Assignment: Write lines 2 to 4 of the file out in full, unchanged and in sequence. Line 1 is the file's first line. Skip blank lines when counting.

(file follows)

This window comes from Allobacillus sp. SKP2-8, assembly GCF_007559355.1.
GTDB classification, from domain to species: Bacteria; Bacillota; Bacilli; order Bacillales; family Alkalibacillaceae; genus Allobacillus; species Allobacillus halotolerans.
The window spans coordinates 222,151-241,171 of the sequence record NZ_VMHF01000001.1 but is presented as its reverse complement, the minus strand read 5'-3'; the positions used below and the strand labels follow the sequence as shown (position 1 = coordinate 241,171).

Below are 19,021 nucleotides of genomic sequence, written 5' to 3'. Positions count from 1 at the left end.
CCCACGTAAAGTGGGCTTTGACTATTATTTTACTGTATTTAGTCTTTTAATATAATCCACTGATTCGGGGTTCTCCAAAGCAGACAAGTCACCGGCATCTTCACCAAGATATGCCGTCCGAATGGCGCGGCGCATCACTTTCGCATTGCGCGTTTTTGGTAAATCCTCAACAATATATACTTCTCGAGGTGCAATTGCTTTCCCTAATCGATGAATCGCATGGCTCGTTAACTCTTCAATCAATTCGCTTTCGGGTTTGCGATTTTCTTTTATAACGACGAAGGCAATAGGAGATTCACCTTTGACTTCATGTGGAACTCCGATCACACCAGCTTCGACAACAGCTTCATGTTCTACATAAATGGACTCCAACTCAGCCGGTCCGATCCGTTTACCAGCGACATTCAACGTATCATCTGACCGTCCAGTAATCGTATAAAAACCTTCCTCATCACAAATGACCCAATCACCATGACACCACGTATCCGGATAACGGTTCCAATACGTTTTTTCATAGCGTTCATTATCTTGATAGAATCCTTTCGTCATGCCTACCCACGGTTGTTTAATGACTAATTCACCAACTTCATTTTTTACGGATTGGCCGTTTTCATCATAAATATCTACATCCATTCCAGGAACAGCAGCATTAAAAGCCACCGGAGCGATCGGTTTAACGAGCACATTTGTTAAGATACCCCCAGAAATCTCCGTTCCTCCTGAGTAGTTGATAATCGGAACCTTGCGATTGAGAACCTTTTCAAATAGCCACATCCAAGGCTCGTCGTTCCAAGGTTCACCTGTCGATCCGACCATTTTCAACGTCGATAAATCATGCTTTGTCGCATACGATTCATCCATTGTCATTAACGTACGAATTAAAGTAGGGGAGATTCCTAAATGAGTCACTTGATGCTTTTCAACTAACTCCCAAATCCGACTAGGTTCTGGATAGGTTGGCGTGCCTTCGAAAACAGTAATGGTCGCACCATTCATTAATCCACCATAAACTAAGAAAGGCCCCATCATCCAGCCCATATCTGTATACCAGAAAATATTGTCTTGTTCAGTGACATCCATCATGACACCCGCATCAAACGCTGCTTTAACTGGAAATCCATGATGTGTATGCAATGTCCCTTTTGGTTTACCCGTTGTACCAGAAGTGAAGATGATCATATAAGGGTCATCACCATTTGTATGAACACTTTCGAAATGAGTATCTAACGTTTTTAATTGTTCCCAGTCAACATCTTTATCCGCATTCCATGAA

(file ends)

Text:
GTDB classification, from domain to species: Bacteria; Bacillota; Bacilli; order Bacillales; family Alkalibacillaceae; genus Allobacillus; species Allobacillus halotolerans.
The window spans coordinates 222,151-241,171 of the sequence record NZ_VMHF01000001.1 but is presented as its reverse complement, the minus strand read 5'-3'; the positions used below and the strand labels follow the sequence as shown (position 1 = coordinate 241,171).

Below are 19,021 nucleotides of genomic sequence, written 5' to 3'. Positions count from 1 at the left end.